Quebec is Very Strategic About Developing and Transporting Hydrocarbons
Quebec is known to be rich in hydro-electricity. At the same time, hydrocarbons have played a central role in its energy sector, notably in its transportation sector. The public debate about the role of hydrocarbons in Quebec has often been quite muted and focused on the environmental impacts of using oil and gas, coming almost entirely from outside the province. This has changed, however, with the Quebec government’s launch of its Action Plan on Hydrocarbons, announced on May 30th, 2014 by Energy Minister Arcand and Environment Minister Heurtel. Much has happened since then and much more is to come.
As a starting point, the main forms of energy consumed in Quebec, as at 2011 (the latest year for which there is data on the Quebec energy department’s website), are electricity (40%), petroleum (38%), natural gas (14%), biomass (8%) and coal (1%). Therefore, hydrocarbons represent more than half the energy consumption of Quebecers. The quality of life of Quebecers depends a lot on hydrocarbons fuelling the economy and transporting goods and people, a good reality check for anyone seeing the Province as predominantly and mostly hydro-electric, a common misperception.
It is therefore very wise for the Quebec government to invest a great deal in hydrocarbon policy – and it is investing a great deal. The Crown jewel of its efforts is a Strategic Environmental Assessment on the role of hydrocarbons in the future of Quebec’s society – no less! The scope of the SEA was provided in a July 11th, 2014 Media Release issued by Ministers Arcand and Heurtel. The SEA will take stock of current and needed knowledge on the policy aspects of developing and transporting hydrocarbons in Quebec, having regard to the environmental, social, economic and safety aspects – essentially, asking how hydrocarbons can be sustainably developed and transported. The media release was particularly explicit as to how the Quebec government is open minded about the role of hydrocarbons in Québec:
“Our Government is convinced that economic development goes hand in hand with protection of the environment. The development of our hydrocarbons, a potential source of wealth creation, would allow us to reduce our dependence on imports and could finance out transition towards other forms of energy. Let us be reminded that the main imported product in Quebec, crude oil, represents a trade deficit of more than $14 billion per year.” (free translation)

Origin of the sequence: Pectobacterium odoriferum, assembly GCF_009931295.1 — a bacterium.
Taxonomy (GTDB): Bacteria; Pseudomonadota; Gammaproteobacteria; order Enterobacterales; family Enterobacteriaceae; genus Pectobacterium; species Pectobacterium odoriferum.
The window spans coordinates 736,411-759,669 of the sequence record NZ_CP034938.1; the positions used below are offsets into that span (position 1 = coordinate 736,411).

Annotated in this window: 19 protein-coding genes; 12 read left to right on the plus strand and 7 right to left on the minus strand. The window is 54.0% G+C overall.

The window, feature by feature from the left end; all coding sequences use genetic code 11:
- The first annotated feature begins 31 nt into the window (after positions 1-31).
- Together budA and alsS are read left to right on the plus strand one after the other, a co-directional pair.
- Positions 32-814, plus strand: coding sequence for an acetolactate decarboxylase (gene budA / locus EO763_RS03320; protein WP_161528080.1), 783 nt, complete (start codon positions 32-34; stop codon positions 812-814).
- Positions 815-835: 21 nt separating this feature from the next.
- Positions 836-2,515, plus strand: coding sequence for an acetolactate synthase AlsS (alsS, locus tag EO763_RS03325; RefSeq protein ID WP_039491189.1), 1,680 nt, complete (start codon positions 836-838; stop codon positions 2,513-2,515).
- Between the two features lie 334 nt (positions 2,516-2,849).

A Steering Committee, co-chaired by the two responsible Deputy Ministers, was formed on September 12th, 2014. A number of subject matter experts, many from academia, were also appointed to the Committee. At the same time, the government indicated it would carry out online consultations prior to the publication of the SEA in the late fall of 2015.
In another wise move, on October 30th, 2014, Minister Arcand commented on the filing by TransCanada PipeLines of its Energy East Project that is before the National Energy Board (NEB) by indicating that the SEA would be a key input into the position Quebec will take before the federal regulator in its public review of the project. This was a fine example of the Canadian federation working well – recognition by Quebec that the project was under federal jurisdiction but assuming fully its responsibilities as the government of a province whose people, communities, lands and economy would be directly affected by the project.
The Ontario government had made a similar move. On November 12th, 2013 it asked the Ontario Energy Board (OEB) to examine and report on the proposed Energy East Pipeline from an Ontario perspective. Since then, the OEB have had several consultation meetings and reports and the consultation process is still underway. The final report, yet to be produced, will inform Ontario’s position in the NEB hearings on Energy East. Again, this shows the federation working as it is supposed to be.
Back to Quebec, it will be very interesting to see how the government will consult on the SEA and what questions it will ask Quebecers to address. Of particular interest will be the question of social acceptability of proposed energy projects. In its May 30th, 2014 release, the government indicated that proponents of exploration and development projects would have to demonstrate that they have elicited the “adherence” (adhésion) of affected communities. How such adherence is determined and measured, and who is deemed to be affected, will be crucial in the policy debates related to these questions. The SEA of the role of hydrocarbons in Quebec’s society is definitely a public policy file to monitor. It has all the right ingredients to get to good policy.